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I am trying to solve a question that asks to compare Q vs. K. K = 4.2, and Q = 1.0.

Problem Details:

2.0 mol of Samples of A, B, and C

$\ce{A + B \rightleftharpoons 2C}$

I know that the reaction equilibrium is to the right, but, from this information, how can I tell if it is far to the right or slightly to the right?

Thanks.

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Try writing out the K expression. Remember that in general,

${K = \frac{[product]}{[reactant]}}$

In your case, ${K = \frac{[C]^2}{[A][B]}}$

Or in other words,

$K = \frac{[product]^2}{[reacant][reactant]} = \frac{[product]^2}{[reacant]^2}$

I combined the $[reactant]$ terms because the equation you have, there is 1:1 ratio of both reactants.

We can take the square root of both sides:

$\sqrt{K} = \sqrt\frac{[product]^2}{[reactant]^2} = \frac{[product]}{[reactant]}$

So now just plug in your numbers to determine how far to the right the equilibrium lies.

$\sqrt{K} = \sqrt{4.2} = \frac{[product]}{[reactant]} = 2.0$

Therefore (upon consideration of reaction stoichiometry), there is a 2:1:1 ratio of products to reactants at equilibrium.

We can also plug in the Q (reaction quotient) value; remember that K is just a special Q value (K is the Q value when the system is at equilibrium):

$\sqrt{Q} = \sqrt{1.0} = \frac{[product]}{[reactant]} = 1.0$

The Q value indicates that the system currently lies away from the equilibrium mix of a 2:1:1 ratio between products and reactant gases. At Q = 1.0 we have a 1:1:1 mix of A, B, and C.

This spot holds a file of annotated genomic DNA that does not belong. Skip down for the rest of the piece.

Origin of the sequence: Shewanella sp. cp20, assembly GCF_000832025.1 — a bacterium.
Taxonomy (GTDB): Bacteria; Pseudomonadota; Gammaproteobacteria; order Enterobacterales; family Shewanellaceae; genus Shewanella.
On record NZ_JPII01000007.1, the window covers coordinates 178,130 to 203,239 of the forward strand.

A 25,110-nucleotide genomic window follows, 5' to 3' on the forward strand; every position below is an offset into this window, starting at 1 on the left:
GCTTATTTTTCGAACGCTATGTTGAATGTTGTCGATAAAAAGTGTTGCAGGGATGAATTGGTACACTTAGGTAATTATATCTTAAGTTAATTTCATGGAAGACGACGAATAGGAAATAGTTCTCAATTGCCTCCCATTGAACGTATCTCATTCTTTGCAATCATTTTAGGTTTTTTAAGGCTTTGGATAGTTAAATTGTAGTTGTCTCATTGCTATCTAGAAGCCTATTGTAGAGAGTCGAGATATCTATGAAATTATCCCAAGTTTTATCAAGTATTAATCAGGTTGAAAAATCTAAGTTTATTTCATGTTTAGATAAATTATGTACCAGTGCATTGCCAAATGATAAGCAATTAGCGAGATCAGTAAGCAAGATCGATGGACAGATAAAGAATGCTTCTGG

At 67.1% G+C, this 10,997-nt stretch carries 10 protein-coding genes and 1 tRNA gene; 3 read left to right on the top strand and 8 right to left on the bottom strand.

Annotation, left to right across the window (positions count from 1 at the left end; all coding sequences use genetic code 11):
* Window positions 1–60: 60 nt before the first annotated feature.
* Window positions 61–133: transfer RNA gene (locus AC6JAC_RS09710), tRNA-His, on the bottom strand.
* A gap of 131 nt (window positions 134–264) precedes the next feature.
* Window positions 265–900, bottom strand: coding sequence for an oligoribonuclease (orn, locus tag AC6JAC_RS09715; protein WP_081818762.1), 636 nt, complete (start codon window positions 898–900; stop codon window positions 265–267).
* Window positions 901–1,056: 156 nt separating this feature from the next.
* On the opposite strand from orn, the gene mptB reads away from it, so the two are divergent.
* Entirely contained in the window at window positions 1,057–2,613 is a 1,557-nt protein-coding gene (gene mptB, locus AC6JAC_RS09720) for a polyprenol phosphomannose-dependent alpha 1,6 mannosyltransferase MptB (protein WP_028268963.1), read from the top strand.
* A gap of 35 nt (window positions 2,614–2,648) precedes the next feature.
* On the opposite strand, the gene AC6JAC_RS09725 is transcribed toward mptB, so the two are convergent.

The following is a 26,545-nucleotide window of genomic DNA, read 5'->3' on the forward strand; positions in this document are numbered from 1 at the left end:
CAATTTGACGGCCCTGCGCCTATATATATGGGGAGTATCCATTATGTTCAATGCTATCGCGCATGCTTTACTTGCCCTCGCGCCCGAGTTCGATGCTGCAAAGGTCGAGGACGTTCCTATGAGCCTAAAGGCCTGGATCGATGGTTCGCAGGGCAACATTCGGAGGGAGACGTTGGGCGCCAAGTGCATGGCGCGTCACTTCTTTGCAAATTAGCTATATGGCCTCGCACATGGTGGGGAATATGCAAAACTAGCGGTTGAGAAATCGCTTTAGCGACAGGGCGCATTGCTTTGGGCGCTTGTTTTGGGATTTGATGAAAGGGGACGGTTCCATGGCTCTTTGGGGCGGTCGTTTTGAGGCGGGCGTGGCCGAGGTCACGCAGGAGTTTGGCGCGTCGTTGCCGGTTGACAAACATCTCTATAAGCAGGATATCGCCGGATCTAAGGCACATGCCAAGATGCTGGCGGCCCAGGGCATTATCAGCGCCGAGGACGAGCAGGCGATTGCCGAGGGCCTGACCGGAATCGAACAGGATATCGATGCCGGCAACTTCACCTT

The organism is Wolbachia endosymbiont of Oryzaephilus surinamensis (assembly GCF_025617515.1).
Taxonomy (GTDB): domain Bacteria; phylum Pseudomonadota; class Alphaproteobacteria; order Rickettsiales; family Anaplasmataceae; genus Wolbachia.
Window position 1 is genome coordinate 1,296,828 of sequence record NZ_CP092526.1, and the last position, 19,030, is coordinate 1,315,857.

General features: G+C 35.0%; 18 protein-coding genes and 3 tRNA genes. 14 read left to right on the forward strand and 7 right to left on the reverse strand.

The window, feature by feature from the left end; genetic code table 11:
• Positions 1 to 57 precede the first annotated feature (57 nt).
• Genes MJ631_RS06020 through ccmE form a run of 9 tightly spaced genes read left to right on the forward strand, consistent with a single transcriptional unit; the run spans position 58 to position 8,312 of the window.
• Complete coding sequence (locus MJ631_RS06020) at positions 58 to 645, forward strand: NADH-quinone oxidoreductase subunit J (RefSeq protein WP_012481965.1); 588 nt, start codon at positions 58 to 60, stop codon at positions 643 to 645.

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  • $\begingroup$ Thanks for your reply. I have written out the expressions, but am unable to determine if the rx will shift far to the right, or only slightly to the right. Is there any way to tell this from the data? $\endgroup$ – Jake Chasan May 15 '14 at 21:38
  • $\begingroup$ Yes. Sorry, I had not completed my answer. $\endgroup$ – Dissenter May 15 '14 at 21:40
  • $\begingroup$ So is 2:1 a large or small ratio? (meaning, will it be only slightly shifted, or shifted far?) $\endgroup$ – Jake Chasan May 15 '14 at 21:42
  • $\begingroup$ I would say large. 2 is after all twice one. $\endgroup$ – Dissenter May 15 '14 at 21:43
  • $\begingroup$ So why is taking the square root of both sides necessary, if you already have the Q and K values? $\endgroup$ – Jake Chasan May 15 '14 at 21:44

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